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New Mother

February 28, 2014 | By Emily Foxhall
Lindsay Jaynes never intended to become an overnight social media sensation when the 30-year-old mother asked Delta Airlines about its policy for in-flight breast-feeding. The new mother planned to buy a ticket from John Wayne Airport to Florida with her now 6-week-old son in March, and wanted to be prepared for her baby's first trip. To Jaynes' surprise, the response from a Delta representative transformed the Newport Beach resident into an advocate for breast-feeding mothers, her story reaching far beyond Orange County.
December 13, 2013 | By Betsy Sharkey, Los Angeles Times Film Critic
"Hours," one of Paul Walker's last films and arriving in theaters just two weeks after his death in a fiery crash, comes as a modest memorial to the 40-year-old's career. But it is not the stirring emotional performance many hoped for, nor will it redefine the actor, best known for playing opposite Vin Diesel in "The Fast and Furious" franchise. This drama, about an ordinary guy trying to keep his infant daughter alive in Hurricane Katrina's aftermath, is sincere but struggles as much as its hero.
January 13, 2013 | By Cindy Chang, Los Angeles Times
Five months into her pregnancy, Jessica Su was already thinking about what she would eat after her baby was born. On a rainy Saturday afternoon, Su and her husband were sampling soups: pigs feet with dates and peanuts, pork chop with green papaya, beef and carrots with Chinese yam, sesame oil chicken. The makeshift cafe in Walnut was packed with pregnant women helping themselves from metal urns. Nicole Huang, the tasting event's sponsor, rushed from table to table answering questions posed in Mandarin and English: "Am I allowed to eat fruit?"
February 26, 2004 | Thomas Bonk, Times Staff Writer
It might be the first time a major champion won't defend her title because of a baby. Patricia Meunier-Lebouc, who won the Kraft Nabisco Championship, announced Wednesday that she wouldn't be back at Mission Hills next month. Meunier-Lebouc gave birth Feb. 9 to her first child, a daughter named Phildine Pearl Lebouc. In 1990, defending champion Juli Inkster had a baby Feb. 3 but played the tournament anyway, about six weeks later, and tied for 11th.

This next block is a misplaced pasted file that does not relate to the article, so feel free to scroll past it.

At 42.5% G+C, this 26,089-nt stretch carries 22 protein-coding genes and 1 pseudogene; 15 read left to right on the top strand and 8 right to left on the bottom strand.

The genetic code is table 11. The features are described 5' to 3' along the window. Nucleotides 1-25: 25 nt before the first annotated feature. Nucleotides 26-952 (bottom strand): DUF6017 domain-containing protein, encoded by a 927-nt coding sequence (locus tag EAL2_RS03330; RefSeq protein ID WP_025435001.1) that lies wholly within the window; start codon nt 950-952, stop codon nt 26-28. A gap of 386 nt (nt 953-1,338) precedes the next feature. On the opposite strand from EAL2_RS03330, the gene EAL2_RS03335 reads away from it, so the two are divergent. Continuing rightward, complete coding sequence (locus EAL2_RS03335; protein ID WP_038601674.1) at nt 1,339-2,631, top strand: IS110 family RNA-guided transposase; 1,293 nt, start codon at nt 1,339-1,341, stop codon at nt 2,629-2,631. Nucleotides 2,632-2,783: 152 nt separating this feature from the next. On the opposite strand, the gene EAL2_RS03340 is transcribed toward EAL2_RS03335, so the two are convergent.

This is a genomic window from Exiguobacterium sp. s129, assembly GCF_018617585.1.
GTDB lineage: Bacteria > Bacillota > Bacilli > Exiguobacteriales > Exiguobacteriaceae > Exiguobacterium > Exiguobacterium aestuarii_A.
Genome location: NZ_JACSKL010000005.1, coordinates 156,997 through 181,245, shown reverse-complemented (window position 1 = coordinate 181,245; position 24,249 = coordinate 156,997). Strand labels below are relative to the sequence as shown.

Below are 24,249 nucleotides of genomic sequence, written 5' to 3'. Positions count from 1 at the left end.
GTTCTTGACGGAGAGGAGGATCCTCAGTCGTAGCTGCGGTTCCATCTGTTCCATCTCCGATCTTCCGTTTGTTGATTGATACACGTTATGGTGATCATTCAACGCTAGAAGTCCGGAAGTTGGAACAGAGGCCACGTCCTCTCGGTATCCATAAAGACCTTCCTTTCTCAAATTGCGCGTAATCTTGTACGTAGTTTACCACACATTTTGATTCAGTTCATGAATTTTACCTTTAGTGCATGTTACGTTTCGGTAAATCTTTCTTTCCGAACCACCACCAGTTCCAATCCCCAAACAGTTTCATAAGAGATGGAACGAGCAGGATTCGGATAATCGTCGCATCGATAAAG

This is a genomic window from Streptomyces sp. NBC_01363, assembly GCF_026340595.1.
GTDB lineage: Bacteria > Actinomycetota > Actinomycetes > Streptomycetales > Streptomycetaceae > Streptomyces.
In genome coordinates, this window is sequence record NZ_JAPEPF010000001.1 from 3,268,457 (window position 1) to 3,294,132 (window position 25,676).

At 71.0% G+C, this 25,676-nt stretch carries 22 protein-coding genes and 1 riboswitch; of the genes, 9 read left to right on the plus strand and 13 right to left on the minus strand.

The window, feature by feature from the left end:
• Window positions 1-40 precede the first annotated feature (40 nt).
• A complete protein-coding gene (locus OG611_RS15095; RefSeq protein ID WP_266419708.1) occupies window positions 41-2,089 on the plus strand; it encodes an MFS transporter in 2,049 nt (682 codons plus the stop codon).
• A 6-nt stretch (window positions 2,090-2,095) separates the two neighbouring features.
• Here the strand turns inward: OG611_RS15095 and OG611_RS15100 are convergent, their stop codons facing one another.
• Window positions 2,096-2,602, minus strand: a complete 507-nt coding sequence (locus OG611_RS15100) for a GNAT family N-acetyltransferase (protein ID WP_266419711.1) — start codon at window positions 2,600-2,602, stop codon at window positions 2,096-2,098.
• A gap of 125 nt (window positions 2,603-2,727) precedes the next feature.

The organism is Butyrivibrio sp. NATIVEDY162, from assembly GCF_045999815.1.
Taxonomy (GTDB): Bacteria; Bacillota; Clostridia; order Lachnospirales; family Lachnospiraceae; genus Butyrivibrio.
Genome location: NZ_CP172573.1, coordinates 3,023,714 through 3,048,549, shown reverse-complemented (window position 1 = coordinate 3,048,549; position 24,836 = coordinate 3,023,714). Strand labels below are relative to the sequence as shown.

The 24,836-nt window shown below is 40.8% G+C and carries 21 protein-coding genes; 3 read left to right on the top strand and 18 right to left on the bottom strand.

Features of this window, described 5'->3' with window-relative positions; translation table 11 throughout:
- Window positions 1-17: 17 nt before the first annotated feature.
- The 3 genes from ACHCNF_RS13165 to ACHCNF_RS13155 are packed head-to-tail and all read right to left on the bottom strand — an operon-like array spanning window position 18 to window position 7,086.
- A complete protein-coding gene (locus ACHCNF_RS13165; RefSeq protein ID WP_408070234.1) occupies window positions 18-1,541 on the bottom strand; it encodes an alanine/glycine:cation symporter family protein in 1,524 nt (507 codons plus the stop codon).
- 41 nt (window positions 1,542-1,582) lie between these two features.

January 31, 1986 | BETTY JEAN BARNHILL
Marie Osmond's Exercises for Mothers-to-Be, by Elizabeth Noble (New American Library: $12.95). This clearly ranks as one of the most honest celebrity exercise books in that it acknowledges that the exercises are designed by someone else (Noble) and merely demonstrated by the person who's name is in the title.
September 27, 1988 | LINDA ROACH MONROE, Times Staff Writer
Three days after delighted spectators watched the birth of the calf he sired, Orky the killer whale died at Sea World. The death Monday leaves the amusement park chain with only one proven breeding male among its 12 surviving whales, dealing a blow to the breeding program it hopes will supply killer whales for shows at the park. Seven-ton Orky, at 30 or so the oldest killer whale in captivity, was so important to that breeding program that Sea World paid $23.
January 12, 1998
Why is Ventura County having such a difficult time deciding when welfare mothers with newborn infants should return to work? That is easy, and it doesn't take a college education to figure it out. Just ask any working mother who has delivered a baby. If the mother delivered naturally, she will return to work in six weeks. If she delivered her baby by C-section, she will return to work in eight weeks. Why do welfare mothers get to stay out of work 12 weeks to a year? Maybe all of us mothers should go on welfare and get the same amount of maternity leave.
January 30, 1996 | ED BOND, SPECIAL TO THE TIMES
In this era of downsizing and cost-cutting even childbirth is taking a hit. In what some complain is an attempt by insurance companies to save money, a trend toward earlier release of new mothers from hospitals has begun. Women are being discharged as early as eight hours after giving birth. Social activists complain that these new policies are particularly harmful to poor mothers released without the proper support and guidance.
June 21, 2010 | By Michelle Andrews, Kaiser Health News
By the time women reach 44 years old, roughly 85% have given birth. Yet even though pregnancy and childbirth are so commonplace, health insurance coverage and support services to keep mothers and babies healthy are often seriously deficient. Some private insurers, for example, treat pregnancy as a preexisting condition and charge pregnant women higher premiums or refuse to cover costs associated with childbirth. Low-income women can get Medicaid coverage while they're pregnant, but they generally lose it 60 days after giving birth unless they're very poor.
"There are some new ideas about childbirth that are thousands of years old." So says Jennifer Huddleston, co-owner with Kelli Way, of the Birth Source, a 6-month-old business dedicated to providing informed choices about motherhood--before, during and after birth. Way and Huddleston met in a study group organized by the International Childbirth Education Assn. in Los Angeles. Both are certified childbirth educators and both had heard horror stories told by women about their birthing experiences.
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